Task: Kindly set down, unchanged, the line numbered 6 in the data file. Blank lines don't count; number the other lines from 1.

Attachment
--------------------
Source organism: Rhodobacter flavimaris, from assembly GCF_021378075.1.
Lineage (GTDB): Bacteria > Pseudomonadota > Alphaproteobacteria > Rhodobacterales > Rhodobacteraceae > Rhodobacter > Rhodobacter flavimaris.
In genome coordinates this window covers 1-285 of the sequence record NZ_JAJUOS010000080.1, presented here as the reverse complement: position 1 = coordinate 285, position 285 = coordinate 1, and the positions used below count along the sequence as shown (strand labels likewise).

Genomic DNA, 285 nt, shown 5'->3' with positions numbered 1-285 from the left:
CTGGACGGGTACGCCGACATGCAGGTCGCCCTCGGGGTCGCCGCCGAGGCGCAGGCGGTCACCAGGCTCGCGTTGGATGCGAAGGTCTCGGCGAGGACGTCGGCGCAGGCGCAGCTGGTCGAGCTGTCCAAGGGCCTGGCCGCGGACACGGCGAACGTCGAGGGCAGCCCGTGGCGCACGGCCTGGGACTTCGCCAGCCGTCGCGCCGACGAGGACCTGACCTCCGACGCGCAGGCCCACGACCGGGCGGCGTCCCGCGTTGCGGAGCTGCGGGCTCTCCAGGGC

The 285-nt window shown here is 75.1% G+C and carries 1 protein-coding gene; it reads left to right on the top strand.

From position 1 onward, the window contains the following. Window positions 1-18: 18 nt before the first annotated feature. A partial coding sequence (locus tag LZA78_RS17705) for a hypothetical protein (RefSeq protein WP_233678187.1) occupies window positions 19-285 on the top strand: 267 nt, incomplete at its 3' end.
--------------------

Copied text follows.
The 285-nt window shown here is 75.1% G+C and carries 1 protein-coding gene; it reads left to right on the top strand.